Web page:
As a teacher in a district that is working diligently on improving student achievement, I attend A LOT of professional developments. Some are absolutely fantastic; engaging, helpful, and I actually can see myself practicing… but more times than not, I leave (even if I see the merit in the strategy/tool/practice) thinking to myself “great, one more thing that I need to figure out how to incorporate into my teaching”. And I don’t mean that in a negative way, I am a whole-hearted believer in life-long learning. But there are times that I cannot imagine integrating one more thing into my teaching! And that is OKAY.
So what if we switched PD on its head (or at least the way that I am used to it… because no matter how many AMAZING Google Summits I attend, it will always feel like trying to take a drink from a firehose) and gave pointed and intentional professional development for a component of teaching that educators had the opportunity to reflect upon, and feel they are lacking in?
Well, transitioning my studies from the ISTE Educator standards to the ISTE Coach standards… this is exactly what I thought to do – because in all honesty, it’s something that MY teacher self needed. Let’s talk standards:
4 – Learning Designer: Coaches model and support educators to design learning experiences and environments to meet the needs and interests of all students. Coaches:
4a – Collaborate with educators to develop authentic, active learning experiences that foster student agency, deepen content mastery and allow students to demonstrate their competency.
4b – Help educators use digital tools to create effective assessments that provide timely feedback and support personalized learning.
4c – Collaborate with educators to design accessible and active digital learning environments that accommodate learner variability.
4d – Model the use of instructional design principles with educators to create effective digital learning environments.
Reading through these standards the thing that continuously stuck out to me was “collaborate with educators”. And to me, that means that I need to be asking what educators are needing. This helped me to narrow my wondering to this guiding question:
I chose this question because in my school district we often have students who move schools, potentially multiple times, during the academic year. Throughout my experience of being a teacher, I have had students come to me from different schools that have had quite a challenging time adjusting to the different digital learning experiences from their previous schools.
My district is participating in a set of professional development courses that are focusing on the climate and culture of our schools. One of the most recent courses that I have worked through, spoke to the importance of common understandings. Common language, common expectations, and common practices help students to not only understand their environments quicker, but also to be more successful in those environments.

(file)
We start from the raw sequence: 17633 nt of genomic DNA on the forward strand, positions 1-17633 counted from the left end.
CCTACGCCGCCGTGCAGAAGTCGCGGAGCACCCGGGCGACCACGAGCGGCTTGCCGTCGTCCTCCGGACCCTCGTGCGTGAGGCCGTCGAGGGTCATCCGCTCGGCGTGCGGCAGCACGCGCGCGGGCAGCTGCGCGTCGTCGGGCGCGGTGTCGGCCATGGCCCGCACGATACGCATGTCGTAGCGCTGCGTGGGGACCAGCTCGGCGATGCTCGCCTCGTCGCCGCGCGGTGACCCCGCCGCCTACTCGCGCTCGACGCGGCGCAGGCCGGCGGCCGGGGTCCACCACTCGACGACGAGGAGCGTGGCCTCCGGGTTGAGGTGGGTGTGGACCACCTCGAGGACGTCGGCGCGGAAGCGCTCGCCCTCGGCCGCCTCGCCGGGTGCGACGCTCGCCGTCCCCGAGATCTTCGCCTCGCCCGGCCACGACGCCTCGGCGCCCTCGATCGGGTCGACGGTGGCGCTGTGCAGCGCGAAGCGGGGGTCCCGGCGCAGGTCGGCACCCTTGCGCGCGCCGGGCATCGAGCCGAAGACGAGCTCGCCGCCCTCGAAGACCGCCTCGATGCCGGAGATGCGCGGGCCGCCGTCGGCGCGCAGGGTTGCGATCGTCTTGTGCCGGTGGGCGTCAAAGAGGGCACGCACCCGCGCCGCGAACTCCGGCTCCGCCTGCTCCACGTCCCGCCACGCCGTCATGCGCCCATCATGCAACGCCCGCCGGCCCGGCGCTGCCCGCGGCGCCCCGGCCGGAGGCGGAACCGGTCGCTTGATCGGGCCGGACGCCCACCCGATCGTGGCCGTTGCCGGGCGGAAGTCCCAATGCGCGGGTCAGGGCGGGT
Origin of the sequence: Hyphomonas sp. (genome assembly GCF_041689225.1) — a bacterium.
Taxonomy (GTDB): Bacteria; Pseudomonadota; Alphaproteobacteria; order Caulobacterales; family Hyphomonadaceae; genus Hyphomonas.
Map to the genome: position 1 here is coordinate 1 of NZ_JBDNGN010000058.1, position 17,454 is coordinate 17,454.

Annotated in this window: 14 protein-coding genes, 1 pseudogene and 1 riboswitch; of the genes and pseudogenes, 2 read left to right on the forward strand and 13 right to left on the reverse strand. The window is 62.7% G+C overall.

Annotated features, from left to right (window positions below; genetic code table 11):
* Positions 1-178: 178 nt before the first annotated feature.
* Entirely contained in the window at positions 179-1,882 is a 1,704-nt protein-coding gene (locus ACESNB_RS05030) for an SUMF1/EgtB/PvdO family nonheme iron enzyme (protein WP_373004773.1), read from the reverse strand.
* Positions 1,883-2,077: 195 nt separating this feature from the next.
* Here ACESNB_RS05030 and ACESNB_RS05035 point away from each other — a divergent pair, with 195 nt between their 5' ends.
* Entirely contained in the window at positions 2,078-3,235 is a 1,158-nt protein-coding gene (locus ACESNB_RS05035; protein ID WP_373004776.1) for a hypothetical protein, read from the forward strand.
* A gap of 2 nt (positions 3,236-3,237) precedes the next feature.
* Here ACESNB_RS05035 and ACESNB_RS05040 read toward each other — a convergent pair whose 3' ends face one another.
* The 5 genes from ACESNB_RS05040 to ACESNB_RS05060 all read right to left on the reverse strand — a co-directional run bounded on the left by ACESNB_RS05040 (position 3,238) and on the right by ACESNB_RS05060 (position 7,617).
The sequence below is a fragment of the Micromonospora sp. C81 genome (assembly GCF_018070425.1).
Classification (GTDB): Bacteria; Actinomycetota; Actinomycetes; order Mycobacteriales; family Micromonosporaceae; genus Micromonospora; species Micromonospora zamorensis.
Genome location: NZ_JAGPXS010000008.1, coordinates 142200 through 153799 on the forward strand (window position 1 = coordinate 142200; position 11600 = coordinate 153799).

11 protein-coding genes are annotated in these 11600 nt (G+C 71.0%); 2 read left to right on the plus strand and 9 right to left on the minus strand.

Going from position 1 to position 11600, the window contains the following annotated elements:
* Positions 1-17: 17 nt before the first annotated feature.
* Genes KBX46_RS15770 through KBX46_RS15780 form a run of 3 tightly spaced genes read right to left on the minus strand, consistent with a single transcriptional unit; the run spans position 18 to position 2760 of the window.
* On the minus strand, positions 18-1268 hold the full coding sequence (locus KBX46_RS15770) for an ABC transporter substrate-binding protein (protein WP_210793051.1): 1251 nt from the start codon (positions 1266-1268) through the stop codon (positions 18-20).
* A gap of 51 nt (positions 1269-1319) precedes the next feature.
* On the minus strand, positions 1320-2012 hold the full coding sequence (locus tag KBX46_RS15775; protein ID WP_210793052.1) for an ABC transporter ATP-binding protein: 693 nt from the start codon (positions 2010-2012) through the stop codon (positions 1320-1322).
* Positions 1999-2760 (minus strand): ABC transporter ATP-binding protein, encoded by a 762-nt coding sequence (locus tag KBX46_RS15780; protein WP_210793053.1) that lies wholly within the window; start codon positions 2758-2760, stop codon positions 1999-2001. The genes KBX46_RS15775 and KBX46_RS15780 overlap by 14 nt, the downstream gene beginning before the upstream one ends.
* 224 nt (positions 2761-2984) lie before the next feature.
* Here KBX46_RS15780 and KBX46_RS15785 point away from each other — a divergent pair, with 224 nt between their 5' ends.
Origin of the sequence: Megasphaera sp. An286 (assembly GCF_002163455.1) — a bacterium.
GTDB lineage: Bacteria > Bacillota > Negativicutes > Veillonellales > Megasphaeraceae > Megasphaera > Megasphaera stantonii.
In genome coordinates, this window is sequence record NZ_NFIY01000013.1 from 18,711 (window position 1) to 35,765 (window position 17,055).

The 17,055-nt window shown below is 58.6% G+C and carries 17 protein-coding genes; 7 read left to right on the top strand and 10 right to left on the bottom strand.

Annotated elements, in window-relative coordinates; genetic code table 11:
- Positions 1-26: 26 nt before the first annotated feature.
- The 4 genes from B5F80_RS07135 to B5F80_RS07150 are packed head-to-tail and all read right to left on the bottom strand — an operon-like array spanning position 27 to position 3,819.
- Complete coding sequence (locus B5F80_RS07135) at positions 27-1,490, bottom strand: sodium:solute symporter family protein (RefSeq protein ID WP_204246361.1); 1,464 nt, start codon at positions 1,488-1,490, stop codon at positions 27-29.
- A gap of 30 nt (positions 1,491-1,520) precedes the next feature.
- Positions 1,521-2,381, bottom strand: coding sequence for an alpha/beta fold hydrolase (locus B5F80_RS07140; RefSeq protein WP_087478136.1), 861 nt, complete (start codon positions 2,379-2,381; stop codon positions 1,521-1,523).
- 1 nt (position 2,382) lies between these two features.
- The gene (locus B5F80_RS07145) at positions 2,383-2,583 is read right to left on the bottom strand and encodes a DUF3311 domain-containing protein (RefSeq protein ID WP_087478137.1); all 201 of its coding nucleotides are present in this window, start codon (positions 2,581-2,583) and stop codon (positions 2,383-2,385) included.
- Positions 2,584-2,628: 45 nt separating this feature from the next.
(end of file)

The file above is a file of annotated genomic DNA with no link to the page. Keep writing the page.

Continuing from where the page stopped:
We also have an amazing technology department that is constantly vetting new digital tools that can help our students succeed. Now back to the firehose analogy… no matter how many trainings I can go to, I will always struggle with “how do I have time to figure out how to integrate this tool into the practice that I need it to fulfill?”.
This led me to thinking, we need to have the ability to identify which digital tools, or purposes, our educators need professional development in, in order to tackle support to encourage common understandings to aid our students.
All of these thoughts brought me to the understanding that I’d like to come up with a solution that involves surveying the PURPOSES and CONTENT MATTERS that teachers are wanting to integrate tech into.
I wanted to focus my professional development survey on one area of content, so I went with mathematics – because again, that is something I have needed in my own teaching practice. I broke down the different aspects of math content to help focus on specifically the why of integrating a digital tool into instruction. My pieces of instruction were “Teaching and Learning” and “Assessing” with both of those larger components broken into smaller instructional components.
Teaching and Learning
- Concept Development
- Extensions & Applications
- Student Feedback
- Activating Prior Knowledge
- Student Self-Assessment
- Formative Assessment
- Summative Assessment
Next, to fully understand which survey platform I preferred, I created my survey on both Typeform and SoGoSurvey! However, both were unpublishable through the free versions due to the length. So I decided to instead include a doc with my survey questions if you are interested: here.
Overall, I liked both! Both platforms were incredibly user friendly, and aesthetically pleasing. Both were super easy to create. So in all honesty, I would use both in the future.
SoGoSurvey has a TON of templated questions that are extremely user friendly. While you can’t customize the design of these surveys as much, there are pieces that make the questions more usable. Interested in learning more?
Megan Marrs also wrote a great post reviewing 9 Best Survey Tools if you want some more surveying tools to look through.
Well, I would love to know your thoughts on surveying tools, and your thoughts on surveying for professional development purposes! Comment below!
Graziano, C. (2019, June 05). Teacher Survey. Retrieved June 1, 2020, from https://edtechmagazine.com/k12/article/2006/10/teacher-survey
ISTE Standards for Coaches. (n.d.). Retrieved June 1, 2020, from https://www.iste.org/standards/for-coaches
Marrs, M. (n.d.). 9 Best Survey Tools: Create Awesome Surveys For Free! Retrieved June 1, 2020, from https://www.wordstream.com/blog/ws/2014/11/10/best-online-survey-tools